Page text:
Breast carcinoma in situ is a heterogeneous group of neoplastic lesions confined to the breast ducts (ductal carcinoma in situ [DCIS]). The diagnosis of DCIS increased dramatically following the introduction of screening. It represents 25% of all new diagnosed breast cancers.
The goal of therapy for DCIS is to prevent the development of invasive breast cancer.
Therapeutic approaches include surgery, radiation therapy, and adjuvant endocrine therapy.
The options for treatment of these patients are breast-conserving therapy (BCT) or mastectomy.
Local treatment for DCIS is usually based on breast-conserving therapy followed by adjuvant radiation therapy. (RT). Radiation therapy may be reasonably omitted in a select population of patients with low-risk disease.
Mastectomy can be considered in some cases.
BCT for DCIS offers a low rate of recurrence with minimal complications.
Mastectomy is curative for most patients with DCIS, with only 1 to 2 percent of disease recurrence. The causes of recurrence are inadequate margins, incomplete removal of breast tissue or an unrecognized invasive carcinoma during the surgery. When breast reconstruction is needed it is normally performed immediately.
Sentinel lymph node biopsy (SLNB) is indicated in some women that require a mastectomy
The lymphatic drainage pattern is changed after performing a mastectomy so at a later date it is impossible to perform an SLNB if needed (for example if invasive cancer is found unexpectedly in the specimen).
As patients who require a mastectomy are those with a higher likelihood of having an invasive cancer they should routinely undergo SLNB.
Criteria for BCT
1. Histologically negative margins can be achieved with a lumpectomy. Negative margins are defined by tumor-filled ducts separated by a measurable distance from the inked surface (ie, 2 mm). It is recognized that it may not be possible to achieve these margin widths, particularly with DCIS close to the skin or muscle.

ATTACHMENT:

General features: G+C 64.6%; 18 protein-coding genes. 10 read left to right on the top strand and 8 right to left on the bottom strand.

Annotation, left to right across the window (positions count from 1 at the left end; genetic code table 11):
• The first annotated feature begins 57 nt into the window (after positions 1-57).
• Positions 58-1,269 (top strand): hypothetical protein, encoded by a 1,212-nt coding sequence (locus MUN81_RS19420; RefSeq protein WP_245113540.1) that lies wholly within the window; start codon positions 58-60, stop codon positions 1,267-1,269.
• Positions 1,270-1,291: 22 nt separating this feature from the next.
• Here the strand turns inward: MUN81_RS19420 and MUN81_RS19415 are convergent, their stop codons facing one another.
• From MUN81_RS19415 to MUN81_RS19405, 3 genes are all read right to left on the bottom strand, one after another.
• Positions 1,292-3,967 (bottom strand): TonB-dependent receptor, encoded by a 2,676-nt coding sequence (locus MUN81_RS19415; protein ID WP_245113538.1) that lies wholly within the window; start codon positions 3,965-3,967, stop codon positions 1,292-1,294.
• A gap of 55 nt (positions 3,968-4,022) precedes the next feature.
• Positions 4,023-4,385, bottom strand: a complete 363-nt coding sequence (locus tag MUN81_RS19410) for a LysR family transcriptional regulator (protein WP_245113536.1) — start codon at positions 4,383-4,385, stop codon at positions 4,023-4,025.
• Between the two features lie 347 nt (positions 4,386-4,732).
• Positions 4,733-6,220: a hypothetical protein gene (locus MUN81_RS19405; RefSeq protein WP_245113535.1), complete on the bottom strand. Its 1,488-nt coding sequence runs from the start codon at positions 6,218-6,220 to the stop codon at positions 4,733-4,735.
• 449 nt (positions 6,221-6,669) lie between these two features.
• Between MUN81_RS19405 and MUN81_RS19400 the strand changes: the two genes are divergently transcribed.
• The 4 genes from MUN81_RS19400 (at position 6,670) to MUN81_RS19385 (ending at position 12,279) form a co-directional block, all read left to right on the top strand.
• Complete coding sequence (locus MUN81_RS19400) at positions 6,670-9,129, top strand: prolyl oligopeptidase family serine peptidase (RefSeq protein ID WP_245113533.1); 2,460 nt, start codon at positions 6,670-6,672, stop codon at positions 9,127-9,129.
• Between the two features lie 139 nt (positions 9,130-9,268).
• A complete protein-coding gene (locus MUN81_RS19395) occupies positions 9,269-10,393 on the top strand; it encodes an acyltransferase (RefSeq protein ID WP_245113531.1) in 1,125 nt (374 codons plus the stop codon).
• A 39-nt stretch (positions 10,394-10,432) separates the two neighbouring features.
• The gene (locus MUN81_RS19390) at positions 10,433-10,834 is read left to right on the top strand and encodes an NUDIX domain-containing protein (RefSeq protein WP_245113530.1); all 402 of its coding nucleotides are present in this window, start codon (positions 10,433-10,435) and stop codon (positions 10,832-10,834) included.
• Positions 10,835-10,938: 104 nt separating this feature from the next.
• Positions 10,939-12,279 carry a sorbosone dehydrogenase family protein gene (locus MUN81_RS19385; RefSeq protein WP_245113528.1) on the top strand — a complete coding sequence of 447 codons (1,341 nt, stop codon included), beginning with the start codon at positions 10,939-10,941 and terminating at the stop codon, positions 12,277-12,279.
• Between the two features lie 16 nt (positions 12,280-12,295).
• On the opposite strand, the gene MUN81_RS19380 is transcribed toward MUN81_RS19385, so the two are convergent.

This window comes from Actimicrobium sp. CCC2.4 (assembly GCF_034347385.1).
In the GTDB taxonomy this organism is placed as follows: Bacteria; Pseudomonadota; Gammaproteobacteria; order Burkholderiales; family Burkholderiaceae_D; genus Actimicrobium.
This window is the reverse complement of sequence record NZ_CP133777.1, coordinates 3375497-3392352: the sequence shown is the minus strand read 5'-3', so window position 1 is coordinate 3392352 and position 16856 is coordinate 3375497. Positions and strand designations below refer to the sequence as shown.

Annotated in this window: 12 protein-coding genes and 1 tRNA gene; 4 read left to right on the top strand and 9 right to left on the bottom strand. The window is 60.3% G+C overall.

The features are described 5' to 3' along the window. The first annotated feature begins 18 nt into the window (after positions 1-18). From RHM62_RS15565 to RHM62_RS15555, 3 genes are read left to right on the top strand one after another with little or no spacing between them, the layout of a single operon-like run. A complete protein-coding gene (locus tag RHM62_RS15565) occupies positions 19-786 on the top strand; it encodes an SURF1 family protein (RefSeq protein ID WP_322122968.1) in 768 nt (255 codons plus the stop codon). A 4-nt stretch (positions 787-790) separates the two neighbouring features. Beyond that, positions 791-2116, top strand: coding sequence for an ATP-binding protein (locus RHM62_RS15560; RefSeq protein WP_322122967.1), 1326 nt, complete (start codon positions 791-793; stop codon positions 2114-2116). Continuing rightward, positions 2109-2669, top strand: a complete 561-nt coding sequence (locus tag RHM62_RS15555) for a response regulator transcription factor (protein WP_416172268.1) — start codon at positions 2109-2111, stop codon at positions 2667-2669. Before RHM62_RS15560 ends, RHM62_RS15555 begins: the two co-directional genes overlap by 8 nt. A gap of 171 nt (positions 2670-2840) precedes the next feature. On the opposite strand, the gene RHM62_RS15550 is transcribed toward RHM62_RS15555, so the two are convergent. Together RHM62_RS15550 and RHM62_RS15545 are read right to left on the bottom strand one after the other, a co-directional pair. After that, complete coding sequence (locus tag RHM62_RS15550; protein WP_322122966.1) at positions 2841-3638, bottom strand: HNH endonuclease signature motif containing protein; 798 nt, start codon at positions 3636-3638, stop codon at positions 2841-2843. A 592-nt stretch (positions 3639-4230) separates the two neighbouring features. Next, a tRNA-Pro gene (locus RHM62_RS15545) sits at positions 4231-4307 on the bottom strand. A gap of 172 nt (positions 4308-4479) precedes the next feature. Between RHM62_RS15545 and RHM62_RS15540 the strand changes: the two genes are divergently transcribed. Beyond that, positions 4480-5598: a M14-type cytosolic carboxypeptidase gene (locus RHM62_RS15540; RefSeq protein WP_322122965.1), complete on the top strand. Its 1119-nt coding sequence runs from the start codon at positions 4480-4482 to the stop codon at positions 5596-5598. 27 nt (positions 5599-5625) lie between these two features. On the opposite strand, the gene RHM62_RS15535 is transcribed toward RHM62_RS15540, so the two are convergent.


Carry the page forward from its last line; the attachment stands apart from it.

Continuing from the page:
2. Multifocal disease is not a contraindication for BCT unless it is a multicentric disease which means involving two or more quadrants.
3. Cosmetically acceptable resection
If patients do not meet BCT criteria, a mastectomy is indicated..
Breast-conserving therapy (BCT)
· BCT refers to a lumpectomy to remove the tumor with negative surgical margins. It is usually followed by radiotherapy to treat any residual disease.
· Core biopsy, needle, wire, reflector, or seed localization under mammographic guidance prior to surgical excision may ensure complete resection.
· RDT is the standard for patients treated with BCT, though it may be reasonable to omit it in selected patients.
· Complete tissue examination.
· Exclude invasive carcinoma.
· Evaluate the distance of the resection margins.
· Check for contiguous or multifocal distribution.
· The goal when treating DCIS is to prevent the development of an invasive breast cancer.
· BCT and mastectomy have similar cancer-specific survival rates.
· Local treatment for DCIS is usually based on breast-conserving therapy followed by adjuvant radiation therapy. (RT)
· Complete tissue examination is important when BCT is performed to exclude invasive carcinoma.
· With appropriate treatment the prognosis is excellent.